Canadian woman chose death due to lack of medical care: ‘I could have had more time if I had more help’

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A Canadian woman died recently from euthanasia through the country’s medical assistance in dying (MAiD) laws, but she admitted in her own obituary that it was a lack of appropriate medical care, and not her illness, that caused her to choose to die.

According to CBC News, Sathya Dhara Kovac, 44, of Winnepeg, suffered from amyotrophic lateral sclerosis (ALS). Though the disease is degenerative and weakens the muscles over time, Kovac felt that she still had the ability to enjoy life — but her home care situation made it difficult to do so.

“Ultimately it was not a genetic disease that took me out, it was a system,” Kovac wrote in her own obituary as a message to loved ones. “There is desperate need for change. That is the sickness that causes so much suffering. Vulnerable people need help to survive. I could have had more time if I had more help.”

Kovac’s friend and support worker, Shayla Brantnall, told the CBC that Kovac wasn’t getting the medical support she needed. “It’s hard because mentally she was there… She accepted the changes in her body, but without enough support, how could anyone keep going?” said Brantnall. “You’re constantly stressed, you’re constantly struggling, like, ‘How am I going to get to the bathroom? How am I going to eat food?’ That’s not really a great quality of life either.”

READ: Canadian soldier seeking treatment for PTSD was offered euthanasia instead

Kovac received 55 hours of care per week, but as her condition deteriorated she found that that wasn’t enough. When she asked for more assistance, she was denied and told she needed to move into a care facility. Kovac resisted, wanting to stay in her own home.

In order to qualify for MAiD, the death request must be cleared by two doctors. Another of Kovac’s friends, Janine LeGal, said that Kovac did not admit to these doctors that it was really her health care situation, and not her illness, driving her request, for fear they would deny her.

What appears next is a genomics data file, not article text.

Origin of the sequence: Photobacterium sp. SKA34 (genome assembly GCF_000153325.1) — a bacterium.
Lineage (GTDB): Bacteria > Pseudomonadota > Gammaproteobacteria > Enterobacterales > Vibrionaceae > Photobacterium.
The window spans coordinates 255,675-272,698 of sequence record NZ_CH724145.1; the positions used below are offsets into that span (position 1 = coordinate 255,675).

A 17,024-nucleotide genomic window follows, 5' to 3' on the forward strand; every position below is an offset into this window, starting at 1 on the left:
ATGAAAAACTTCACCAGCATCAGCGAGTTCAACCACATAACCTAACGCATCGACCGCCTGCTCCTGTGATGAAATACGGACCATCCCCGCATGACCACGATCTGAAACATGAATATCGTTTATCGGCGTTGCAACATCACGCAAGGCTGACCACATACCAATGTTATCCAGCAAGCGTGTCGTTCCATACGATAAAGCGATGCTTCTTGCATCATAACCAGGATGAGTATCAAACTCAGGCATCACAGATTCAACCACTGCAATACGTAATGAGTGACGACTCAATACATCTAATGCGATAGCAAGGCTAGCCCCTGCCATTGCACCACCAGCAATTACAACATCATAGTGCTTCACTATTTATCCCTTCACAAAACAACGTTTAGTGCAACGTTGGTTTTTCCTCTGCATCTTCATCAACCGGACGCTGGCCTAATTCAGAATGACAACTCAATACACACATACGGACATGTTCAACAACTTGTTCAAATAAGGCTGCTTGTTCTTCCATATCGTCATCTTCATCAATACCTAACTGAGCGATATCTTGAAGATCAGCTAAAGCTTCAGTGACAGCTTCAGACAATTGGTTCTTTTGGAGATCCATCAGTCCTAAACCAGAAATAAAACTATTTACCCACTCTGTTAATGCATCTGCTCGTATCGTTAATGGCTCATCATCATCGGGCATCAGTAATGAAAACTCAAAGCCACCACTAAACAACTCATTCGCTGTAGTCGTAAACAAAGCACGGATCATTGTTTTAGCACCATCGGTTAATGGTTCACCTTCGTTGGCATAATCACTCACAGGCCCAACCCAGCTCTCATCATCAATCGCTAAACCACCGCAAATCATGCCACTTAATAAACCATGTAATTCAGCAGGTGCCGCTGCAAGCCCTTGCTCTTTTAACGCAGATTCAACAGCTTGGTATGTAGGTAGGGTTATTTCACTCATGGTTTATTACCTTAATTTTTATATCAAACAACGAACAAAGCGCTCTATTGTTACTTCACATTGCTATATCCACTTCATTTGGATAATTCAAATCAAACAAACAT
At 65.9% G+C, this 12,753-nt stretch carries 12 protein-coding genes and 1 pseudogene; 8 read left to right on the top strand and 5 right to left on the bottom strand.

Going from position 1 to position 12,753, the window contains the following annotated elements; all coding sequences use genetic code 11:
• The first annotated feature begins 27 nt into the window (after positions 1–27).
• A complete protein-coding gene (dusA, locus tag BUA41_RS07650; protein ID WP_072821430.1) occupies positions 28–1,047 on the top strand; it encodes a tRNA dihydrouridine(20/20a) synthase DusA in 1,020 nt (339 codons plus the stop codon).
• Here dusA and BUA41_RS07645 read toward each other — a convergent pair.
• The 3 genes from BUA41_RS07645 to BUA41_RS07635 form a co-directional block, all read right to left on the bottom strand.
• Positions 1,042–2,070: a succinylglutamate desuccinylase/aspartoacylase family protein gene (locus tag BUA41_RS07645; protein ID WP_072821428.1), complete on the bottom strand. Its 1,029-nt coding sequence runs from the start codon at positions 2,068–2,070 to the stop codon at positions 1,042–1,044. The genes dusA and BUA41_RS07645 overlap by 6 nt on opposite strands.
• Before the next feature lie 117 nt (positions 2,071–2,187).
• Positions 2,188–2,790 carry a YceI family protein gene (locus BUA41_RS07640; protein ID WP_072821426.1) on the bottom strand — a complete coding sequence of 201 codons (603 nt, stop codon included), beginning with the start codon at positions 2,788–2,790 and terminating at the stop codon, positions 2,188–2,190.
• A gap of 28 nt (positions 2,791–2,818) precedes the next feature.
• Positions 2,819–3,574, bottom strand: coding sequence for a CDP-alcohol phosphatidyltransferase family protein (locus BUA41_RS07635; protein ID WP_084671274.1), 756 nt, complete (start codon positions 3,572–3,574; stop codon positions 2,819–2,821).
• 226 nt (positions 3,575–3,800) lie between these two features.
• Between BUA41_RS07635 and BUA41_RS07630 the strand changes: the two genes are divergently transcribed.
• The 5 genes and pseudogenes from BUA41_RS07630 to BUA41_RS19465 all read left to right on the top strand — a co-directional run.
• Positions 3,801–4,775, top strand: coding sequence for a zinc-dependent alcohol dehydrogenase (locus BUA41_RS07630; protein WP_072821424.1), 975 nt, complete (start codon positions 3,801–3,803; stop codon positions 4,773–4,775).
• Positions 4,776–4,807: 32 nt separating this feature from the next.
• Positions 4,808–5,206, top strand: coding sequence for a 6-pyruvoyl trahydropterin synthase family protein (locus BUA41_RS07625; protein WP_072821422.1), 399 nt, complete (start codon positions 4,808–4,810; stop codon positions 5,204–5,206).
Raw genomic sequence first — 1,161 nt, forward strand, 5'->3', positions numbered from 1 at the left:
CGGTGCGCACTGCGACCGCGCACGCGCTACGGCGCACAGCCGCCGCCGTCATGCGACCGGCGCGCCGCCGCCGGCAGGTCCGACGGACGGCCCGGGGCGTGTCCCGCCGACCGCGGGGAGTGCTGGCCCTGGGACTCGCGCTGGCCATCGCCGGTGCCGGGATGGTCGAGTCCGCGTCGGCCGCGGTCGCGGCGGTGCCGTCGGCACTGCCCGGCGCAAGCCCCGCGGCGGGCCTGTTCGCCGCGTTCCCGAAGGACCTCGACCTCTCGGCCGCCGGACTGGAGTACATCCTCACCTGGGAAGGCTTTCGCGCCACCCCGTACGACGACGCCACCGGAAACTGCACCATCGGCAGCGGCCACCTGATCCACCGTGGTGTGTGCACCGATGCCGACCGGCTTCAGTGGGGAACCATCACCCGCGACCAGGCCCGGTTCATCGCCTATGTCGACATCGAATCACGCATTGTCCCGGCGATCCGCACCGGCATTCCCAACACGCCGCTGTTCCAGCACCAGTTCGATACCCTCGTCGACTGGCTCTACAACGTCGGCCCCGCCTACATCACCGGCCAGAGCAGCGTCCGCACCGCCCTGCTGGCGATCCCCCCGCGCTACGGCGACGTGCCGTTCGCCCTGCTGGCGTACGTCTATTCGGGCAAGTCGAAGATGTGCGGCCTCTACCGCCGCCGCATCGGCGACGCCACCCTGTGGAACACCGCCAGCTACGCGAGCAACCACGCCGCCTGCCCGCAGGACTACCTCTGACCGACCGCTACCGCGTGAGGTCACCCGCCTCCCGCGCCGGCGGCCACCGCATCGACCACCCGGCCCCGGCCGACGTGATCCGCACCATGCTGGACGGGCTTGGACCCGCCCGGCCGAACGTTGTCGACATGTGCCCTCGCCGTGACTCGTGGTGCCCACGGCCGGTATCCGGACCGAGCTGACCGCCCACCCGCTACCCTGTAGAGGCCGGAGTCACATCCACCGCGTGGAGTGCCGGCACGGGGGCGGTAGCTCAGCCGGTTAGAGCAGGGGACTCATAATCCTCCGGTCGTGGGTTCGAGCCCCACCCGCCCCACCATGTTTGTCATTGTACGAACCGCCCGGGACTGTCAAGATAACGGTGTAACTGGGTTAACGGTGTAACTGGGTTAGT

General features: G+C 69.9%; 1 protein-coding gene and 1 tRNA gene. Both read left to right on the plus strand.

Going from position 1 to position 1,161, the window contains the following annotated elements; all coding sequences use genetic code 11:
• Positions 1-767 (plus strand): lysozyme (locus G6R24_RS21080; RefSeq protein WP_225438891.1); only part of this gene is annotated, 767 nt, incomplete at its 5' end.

“Her death was imminent in the sense that she had ALS, so she would have died from that at some point, but … she could have been around for several more years, living a good life,” said LeGal. “It’s really painful for me to think about the fact that she is gone because our society doesn’t focus on giving people what they need.”

Canada’s assisted suicide and euthanasia laws are some of the most relaxed in the world, and there are an increasing number of alarming cases in which people are choosing to die simply because they don’t feel that they have the appropriate medical care or financial resources to live.

In an interview with CBC News, Nancy Hansen, a professor and director of the interdisciplinary master’s program in disability studies at the University of Manitoba, put the crisis in an appropriate context.

“I don’t understand why society is so anxious to see death as dignified as related to disability, and yet a society will not provide appropriate resources for people to live with dignity,” said Hansen, who also has a disability. “We provide funding as a society for the elements that we value, and it seems to me that there’s a lack of worthiness and a lack of value placed on disability.”

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